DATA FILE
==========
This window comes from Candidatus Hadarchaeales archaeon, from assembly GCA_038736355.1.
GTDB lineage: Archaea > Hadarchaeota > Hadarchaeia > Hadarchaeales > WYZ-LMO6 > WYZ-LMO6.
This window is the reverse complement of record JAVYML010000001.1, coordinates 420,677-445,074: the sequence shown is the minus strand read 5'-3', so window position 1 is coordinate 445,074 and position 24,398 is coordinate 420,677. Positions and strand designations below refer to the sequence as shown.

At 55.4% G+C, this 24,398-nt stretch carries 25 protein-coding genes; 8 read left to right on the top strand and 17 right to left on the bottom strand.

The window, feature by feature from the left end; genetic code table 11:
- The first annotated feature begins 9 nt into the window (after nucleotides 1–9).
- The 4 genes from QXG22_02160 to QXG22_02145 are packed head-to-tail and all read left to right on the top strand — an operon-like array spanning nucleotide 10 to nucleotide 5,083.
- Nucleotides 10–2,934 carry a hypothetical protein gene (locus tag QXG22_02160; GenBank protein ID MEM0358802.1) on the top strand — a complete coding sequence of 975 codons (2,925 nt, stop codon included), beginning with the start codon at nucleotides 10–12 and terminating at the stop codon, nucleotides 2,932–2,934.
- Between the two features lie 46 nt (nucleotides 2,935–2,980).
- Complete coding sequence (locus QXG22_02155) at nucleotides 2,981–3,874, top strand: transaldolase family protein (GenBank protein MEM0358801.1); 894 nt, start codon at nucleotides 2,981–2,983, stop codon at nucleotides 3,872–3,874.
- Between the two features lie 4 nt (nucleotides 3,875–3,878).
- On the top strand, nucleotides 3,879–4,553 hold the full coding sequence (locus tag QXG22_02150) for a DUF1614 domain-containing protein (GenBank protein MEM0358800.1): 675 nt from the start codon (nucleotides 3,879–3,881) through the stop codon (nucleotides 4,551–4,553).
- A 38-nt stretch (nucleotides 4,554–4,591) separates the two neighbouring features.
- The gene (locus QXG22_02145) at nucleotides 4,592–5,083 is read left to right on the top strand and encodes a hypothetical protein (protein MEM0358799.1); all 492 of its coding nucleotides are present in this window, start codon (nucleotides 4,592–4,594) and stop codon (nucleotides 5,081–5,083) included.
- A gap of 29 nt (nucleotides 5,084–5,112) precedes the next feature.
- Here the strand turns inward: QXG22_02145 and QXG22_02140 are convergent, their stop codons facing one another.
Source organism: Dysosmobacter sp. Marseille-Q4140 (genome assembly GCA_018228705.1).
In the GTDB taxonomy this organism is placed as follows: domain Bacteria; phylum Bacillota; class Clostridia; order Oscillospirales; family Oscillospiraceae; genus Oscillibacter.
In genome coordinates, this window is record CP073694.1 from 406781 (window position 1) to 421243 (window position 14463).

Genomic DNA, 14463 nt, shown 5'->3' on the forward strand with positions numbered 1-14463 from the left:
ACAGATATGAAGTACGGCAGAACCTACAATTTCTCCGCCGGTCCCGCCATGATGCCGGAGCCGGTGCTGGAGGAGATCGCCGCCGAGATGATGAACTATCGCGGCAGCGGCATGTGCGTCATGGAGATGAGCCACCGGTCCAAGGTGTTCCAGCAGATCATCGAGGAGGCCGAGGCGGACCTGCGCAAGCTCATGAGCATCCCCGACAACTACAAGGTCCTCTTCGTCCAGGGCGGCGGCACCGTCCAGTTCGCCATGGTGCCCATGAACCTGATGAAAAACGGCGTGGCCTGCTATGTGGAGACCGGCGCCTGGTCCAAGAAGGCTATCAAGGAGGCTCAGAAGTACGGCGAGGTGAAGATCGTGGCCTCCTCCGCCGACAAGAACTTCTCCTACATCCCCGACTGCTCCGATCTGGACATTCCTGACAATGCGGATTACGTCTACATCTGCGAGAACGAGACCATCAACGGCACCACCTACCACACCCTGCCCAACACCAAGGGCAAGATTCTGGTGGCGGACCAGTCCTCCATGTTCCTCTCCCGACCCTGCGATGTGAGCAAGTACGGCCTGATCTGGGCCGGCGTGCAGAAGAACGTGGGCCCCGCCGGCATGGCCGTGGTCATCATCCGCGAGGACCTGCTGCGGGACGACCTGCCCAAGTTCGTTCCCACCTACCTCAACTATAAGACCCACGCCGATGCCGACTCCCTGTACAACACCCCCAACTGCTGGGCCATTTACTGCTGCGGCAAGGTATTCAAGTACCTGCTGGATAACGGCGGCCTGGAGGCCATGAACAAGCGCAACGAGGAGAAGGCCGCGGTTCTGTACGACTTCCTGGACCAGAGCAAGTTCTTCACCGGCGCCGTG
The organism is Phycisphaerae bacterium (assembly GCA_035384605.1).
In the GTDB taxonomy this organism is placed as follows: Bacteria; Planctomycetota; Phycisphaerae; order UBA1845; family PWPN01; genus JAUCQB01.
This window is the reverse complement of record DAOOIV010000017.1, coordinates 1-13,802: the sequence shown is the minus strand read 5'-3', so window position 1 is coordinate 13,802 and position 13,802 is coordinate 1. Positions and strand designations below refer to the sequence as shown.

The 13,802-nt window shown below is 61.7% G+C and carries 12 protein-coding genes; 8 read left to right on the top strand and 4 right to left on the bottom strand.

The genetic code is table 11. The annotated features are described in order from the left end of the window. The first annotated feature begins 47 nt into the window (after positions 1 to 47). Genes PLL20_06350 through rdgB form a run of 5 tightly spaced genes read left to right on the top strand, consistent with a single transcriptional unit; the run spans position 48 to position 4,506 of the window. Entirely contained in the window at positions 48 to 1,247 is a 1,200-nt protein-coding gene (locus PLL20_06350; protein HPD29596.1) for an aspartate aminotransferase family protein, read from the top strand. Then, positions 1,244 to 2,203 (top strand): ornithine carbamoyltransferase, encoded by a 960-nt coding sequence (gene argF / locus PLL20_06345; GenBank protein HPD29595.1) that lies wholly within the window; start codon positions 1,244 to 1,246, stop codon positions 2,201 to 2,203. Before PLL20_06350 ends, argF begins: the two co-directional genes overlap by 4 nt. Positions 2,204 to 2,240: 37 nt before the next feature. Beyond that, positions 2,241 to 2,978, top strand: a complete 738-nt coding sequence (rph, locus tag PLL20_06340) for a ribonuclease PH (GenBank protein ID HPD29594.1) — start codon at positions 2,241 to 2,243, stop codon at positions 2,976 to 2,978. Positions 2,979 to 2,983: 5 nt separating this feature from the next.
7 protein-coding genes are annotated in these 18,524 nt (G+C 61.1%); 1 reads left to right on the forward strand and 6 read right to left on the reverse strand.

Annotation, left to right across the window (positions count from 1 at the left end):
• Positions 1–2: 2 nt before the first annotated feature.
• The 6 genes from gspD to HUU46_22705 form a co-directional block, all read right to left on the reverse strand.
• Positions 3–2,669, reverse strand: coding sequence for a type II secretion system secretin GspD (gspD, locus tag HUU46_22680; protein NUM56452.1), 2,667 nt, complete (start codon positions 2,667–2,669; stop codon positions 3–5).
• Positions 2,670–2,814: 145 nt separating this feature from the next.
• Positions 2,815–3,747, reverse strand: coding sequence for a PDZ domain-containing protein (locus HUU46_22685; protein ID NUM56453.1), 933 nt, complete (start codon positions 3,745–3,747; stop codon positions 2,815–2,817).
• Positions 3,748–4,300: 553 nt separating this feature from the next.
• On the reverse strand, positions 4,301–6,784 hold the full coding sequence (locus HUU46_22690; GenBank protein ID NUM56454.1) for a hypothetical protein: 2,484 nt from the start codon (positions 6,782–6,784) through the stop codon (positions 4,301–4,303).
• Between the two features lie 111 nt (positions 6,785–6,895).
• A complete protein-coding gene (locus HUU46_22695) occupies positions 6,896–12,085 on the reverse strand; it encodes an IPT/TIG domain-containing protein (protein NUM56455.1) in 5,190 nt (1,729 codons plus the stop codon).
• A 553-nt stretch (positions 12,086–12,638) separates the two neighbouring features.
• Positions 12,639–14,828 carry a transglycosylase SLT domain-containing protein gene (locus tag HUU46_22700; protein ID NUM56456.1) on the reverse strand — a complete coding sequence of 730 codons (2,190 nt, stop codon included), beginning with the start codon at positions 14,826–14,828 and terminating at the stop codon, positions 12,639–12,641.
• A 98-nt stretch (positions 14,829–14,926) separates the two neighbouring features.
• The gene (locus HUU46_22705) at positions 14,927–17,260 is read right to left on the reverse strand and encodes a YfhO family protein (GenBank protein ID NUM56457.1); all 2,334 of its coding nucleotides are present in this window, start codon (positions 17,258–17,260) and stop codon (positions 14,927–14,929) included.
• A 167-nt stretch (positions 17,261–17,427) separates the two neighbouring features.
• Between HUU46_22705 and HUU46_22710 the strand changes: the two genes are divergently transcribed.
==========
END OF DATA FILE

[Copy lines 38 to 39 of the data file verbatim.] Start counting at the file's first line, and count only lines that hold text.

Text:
• A 553-nt stretch (positions 12,086–12,638) separates the two neighbouring features.
• Positions 12,639–14,828 carry a transglycosylase SLT domain-containing protein gene (locus tag HUU46_22700; protein ID NUM56456.1) on the reverse strand — a complete coding sequence of 730 codons (2,190 nt, stop codon included), beginning with the start codon at positions 14,826–14,828 and terminating at the stop codon, positions 12,639–12,641.